Greenhouse by Stephanie Mylchreest (Insularity #1)
English | 2019 | Sci / Fi | ePUB | 299 Kb
Greenhouse : If you want to die, there’s no place like home.
Twenty-one-year-old Chris Kennedy is impulsive. He never looks before he leaps. When he meets Delphine Grace—tenacious, beautiful, and deaf—she makes a shocking, heretical claim: the floods which destroyed civilization hundreds of years ago will come again. Chris vows to support her and her dire warning. After all, her family has maintained secret climatic and tidal records for centuries.
Their home, Martha’s Vineyard, is a sanctuary from the violence and danger on the mainland—where chaos reigns following apocalyptic climate horrors. Prepared to risk it all, Chris and Delphine travel to the mainland to find the truth. If they fail to bring back the evidence they need, a tsunami could destroy their whole world. If they succeed, the truth will shatter the foundations of their society. The island elders will do everything to stop them. What will become of the unwitting insurgents? And who is the mysterious girl who fell from the sky and crashed in the sea off Martha’s Vineyard? The fight for their survival begins…
“I hear some others have got rum. It’s supposed to be from the mainland. Did you both want to come outside?”
“I will,” says Marissa.
“Who’s drinking?” I ask.
“Some boys from our Village,” Abigail replies. She pauses. I know there’s more. “And Carl Spool.”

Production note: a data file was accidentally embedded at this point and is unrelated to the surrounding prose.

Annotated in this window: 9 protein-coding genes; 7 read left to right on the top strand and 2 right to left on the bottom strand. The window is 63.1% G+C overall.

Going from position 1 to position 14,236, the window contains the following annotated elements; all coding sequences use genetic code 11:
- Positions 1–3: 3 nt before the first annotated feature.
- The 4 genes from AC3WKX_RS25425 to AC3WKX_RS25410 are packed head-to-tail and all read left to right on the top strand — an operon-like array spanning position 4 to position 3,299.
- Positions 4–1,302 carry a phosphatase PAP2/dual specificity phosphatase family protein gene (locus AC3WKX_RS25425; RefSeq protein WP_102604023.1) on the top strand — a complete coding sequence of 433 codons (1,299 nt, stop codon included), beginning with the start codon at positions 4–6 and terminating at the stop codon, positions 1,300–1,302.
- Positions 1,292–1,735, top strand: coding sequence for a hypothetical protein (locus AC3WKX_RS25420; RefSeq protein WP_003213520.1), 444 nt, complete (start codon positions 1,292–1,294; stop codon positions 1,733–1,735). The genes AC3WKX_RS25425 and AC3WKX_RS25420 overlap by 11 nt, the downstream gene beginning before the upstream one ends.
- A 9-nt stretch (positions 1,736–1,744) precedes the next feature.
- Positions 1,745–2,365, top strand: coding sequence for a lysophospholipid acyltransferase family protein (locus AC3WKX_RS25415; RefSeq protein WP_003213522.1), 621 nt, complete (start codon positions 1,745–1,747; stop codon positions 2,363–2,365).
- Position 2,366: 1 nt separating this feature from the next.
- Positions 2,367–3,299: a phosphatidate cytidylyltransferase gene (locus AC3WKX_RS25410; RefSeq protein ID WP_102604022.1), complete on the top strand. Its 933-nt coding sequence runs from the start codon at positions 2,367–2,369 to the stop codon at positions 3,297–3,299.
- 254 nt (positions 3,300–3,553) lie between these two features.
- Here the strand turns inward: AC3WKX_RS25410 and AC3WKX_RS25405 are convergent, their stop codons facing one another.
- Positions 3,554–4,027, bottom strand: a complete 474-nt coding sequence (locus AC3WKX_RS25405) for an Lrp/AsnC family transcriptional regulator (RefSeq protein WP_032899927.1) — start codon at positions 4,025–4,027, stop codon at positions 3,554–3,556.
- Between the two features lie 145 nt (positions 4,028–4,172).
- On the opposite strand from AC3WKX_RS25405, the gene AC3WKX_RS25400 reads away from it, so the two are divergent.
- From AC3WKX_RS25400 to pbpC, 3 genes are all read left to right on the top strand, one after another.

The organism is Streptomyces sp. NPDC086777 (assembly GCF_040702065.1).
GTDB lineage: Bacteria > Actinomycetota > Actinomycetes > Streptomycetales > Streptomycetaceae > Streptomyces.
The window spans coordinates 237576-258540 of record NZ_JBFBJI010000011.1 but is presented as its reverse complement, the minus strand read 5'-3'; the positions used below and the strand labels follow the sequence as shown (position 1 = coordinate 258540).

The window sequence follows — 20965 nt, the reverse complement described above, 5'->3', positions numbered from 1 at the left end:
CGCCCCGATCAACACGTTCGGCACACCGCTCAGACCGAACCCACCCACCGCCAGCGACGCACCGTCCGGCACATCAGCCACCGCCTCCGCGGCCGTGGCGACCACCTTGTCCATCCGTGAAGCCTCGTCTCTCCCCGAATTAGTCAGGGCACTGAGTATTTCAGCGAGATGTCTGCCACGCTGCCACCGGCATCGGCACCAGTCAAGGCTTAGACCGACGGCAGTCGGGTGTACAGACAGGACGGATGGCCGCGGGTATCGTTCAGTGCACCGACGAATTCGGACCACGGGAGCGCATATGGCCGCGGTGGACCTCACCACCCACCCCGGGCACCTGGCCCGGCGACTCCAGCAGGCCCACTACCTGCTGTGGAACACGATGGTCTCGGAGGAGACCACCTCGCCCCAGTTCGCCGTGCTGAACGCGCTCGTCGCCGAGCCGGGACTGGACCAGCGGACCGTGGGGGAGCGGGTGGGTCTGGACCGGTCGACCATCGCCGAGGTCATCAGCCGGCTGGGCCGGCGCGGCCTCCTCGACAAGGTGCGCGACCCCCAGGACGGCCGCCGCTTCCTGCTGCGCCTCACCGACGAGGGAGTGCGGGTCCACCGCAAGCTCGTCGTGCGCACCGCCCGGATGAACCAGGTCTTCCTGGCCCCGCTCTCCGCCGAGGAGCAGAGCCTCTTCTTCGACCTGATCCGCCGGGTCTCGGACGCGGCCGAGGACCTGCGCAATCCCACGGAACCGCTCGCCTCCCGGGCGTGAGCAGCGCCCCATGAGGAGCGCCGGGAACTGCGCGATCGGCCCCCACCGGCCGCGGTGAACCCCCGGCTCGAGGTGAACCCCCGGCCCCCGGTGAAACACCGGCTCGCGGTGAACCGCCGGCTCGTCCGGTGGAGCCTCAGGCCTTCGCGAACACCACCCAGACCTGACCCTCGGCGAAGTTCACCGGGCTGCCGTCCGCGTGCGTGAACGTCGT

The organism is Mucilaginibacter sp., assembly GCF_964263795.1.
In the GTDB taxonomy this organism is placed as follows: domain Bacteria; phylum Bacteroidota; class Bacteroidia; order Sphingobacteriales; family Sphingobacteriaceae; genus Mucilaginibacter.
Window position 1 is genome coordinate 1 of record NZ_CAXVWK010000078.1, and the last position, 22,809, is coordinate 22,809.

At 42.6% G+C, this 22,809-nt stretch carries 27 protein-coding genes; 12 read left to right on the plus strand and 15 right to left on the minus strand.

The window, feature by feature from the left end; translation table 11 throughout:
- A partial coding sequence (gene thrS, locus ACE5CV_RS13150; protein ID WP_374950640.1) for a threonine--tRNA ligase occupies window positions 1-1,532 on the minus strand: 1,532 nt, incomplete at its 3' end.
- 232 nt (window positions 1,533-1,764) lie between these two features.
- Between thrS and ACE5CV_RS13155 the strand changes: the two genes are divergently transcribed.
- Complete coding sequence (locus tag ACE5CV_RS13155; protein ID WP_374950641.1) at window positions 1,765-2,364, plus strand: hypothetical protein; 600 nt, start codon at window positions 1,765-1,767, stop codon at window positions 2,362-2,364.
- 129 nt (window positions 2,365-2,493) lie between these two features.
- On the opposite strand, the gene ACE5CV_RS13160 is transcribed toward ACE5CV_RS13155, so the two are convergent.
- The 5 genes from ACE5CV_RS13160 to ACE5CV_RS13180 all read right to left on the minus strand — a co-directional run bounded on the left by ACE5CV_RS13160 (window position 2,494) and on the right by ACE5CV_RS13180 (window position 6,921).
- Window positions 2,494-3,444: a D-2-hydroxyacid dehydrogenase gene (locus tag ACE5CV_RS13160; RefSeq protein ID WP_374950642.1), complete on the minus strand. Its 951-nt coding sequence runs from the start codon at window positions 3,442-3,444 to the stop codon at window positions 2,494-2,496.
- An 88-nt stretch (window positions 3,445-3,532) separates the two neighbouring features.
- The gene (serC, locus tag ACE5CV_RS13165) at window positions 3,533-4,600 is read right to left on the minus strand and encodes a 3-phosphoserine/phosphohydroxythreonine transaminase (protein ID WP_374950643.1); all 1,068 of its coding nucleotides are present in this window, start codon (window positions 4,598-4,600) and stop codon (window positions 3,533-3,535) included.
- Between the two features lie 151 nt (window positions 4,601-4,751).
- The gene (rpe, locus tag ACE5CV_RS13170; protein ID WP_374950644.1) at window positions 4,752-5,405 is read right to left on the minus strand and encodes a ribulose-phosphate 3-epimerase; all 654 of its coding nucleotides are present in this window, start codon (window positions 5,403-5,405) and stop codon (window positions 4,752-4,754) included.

The rabbit meat sours in my mouth. “No thanks,” I say. Carl Spool is the youngest son of the senior elder of West Tisbury. Considering my father is the senior elder of Edgartown, we should be friends. Unfortunately, he’s an arrogant bully.
Abigail hovers her face next to mine, wild tendrils of black hair tickling my cheek. “Suit yourself,” she whispers. She gives me a dismissive wave of her hand and pushes herself away from the table. I watch her weave her way through the revel. I would have joined her if it weren’t for Carl.
“Are you sure you won’t come?” asks Marissa. Her eyes shine green and her smile is sweet. I shake my head and she follows Abigail with a shrug.
I take another long gulp of my cider. It has a fruity fizz that bubbles in the back of my throat but there’s no hearty punch. In the old days, my grandfather used to leave open cider barrels outside on a winter’s night and then remove the frozen water floating in the barrel the next morning. We haven’t had cold winters like that for decades.”